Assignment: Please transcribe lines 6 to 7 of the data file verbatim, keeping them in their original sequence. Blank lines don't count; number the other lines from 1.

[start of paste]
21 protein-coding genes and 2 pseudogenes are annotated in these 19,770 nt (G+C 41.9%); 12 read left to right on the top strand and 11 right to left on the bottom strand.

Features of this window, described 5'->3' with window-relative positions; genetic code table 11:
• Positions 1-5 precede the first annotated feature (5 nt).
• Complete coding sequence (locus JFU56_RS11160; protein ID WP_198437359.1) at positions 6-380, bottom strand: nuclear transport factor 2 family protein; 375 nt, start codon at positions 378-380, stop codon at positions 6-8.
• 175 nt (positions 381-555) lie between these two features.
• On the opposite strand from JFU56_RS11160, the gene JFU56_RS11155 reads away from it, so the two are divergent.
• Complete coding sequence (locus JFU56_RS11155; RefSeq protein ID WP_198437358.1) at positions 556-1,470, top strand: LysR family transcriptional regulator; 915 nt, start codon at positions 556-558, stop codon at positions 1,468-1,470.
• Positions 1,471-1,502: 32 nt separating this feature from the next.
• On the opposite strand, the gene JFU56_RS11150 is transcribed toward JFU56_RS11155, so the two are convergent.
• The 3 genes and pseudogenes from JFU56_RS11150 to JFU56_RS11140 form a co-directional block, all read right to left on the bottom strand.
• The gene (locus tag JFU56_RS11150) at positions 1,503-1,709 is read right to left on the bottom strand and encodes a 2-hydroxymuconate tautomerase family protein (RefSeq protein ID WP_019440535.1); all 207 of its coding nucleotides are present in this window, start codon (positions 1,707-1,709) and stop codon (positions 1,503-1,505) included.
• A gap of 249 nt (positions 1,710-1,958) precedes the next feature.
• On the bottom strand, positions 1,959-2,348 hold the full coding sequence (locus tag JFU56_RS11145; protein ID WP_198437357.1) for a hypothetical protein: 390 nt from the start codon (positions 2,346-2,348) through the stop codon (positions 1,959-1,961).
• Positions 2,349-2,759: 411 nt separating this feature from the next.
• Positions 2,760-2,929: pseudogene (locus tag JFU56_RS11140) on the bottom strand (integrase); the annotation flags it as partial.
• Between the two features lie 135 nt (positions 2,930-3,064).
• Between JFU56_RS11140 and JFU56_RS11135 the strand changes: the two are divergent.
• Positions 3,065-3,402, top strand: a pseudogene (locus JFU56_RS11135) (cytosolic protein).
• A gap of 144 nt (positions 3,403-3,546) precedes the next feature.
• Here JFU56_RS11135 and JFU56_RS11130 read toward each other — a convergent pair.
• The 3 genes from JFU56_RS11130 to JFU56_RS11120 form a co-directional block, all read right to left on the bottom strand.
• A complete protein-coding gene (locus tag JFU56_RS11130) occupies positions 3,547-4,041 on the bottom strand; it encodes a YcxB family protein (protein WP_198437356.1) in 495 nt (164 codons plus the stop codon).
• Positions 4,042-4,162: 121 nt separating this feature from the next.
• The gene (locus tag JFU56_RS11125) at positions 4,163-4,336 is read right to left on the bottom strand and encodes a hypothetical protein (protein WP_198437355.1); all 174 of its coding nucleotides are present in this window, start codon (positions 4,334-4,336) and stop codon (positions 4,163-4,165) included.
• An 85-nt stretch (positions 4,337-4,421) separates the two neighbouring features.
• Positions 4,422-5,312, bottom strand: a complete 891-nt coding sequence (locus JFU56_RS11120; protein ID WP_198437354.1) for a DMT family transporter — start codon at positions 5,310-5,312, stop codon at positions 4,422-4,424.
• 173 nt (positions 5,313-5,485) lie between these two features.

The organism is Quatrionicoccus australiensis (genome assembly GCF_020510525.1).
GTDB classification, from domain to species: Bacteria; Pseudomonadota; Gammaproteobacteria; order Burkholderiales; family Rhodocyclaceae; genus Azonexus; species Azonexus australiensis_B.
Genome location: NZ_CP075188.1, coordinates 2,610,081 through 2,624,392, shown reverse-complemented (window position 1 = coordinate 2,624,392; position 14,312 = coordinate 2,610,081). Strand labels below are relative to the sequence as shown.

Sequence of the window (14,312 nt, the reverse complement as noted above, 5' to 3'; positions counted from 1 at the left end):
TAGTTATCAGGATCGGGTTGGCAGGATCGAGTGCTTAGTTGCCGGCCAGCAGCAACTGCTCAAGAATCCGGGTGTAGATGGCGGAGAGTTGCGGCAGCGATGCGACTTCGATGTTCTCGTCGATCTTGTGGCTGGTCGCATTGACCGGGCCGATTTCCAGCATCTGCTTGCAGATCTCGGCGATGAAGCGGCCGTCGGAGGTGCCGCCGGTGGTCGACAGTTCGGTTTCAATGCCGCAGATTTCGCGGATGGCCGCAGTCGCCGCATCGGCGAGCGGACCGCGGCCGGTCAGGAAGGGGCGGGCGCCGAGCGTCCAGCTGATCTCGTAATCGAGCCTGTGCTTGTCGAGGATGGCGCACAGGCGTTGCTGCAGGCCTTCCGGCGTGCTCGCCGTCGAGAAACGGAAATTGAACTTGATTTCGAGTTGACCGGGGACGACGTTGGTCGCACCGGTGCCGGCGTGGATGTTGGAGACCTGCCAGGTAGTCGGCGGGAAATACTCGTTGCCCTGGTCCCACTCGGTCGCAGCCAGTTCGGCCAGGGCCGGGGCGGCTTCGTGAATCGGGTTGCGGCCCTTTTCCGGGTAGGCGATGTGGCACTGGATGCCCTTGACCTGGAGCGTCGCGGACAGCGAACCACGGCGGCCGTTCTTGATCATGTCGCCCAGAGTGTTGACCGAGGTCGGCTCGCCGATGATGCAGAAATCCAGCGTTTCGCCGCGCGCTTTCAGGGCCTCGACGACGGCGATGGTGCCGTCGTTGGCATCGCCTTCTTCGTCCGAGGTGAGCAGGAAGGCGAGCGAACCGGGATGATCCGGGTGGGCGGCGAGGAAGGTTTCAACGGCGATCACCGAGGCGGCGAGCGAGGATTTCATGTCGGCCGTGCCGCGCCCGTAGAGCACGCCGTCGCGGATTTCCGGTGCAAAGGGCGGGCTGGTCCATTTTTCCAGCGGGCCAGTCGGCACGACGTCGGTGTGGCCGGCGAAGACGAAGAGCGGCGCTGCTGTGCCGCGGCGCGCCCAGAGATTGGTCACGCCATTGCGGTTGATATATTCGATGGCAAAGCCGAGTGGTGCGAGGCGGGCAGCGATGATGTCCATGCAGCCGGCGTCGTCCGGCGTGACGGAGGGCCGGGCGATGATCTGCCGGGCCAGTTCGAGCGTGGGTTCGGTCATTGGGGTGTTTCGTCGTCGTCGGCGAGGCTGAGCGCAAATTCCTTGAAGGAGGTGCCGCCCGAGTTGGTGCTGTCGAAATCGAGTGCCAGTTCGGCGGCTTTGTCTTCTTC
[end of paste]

• On the opposite strand from JFU56_RS11160, the gene JFU56_RS11155 reads away from it, so the two are divergent.
• Complete coding sequence (locus JFU56_RS11155; RefSeq protein ID WP_198437358.1) at positions 556-1,470, top strand: LysR family transcriptional regulator; 915 nt, start codon at positions 556-558, stop codon at positions 1,468-1,470.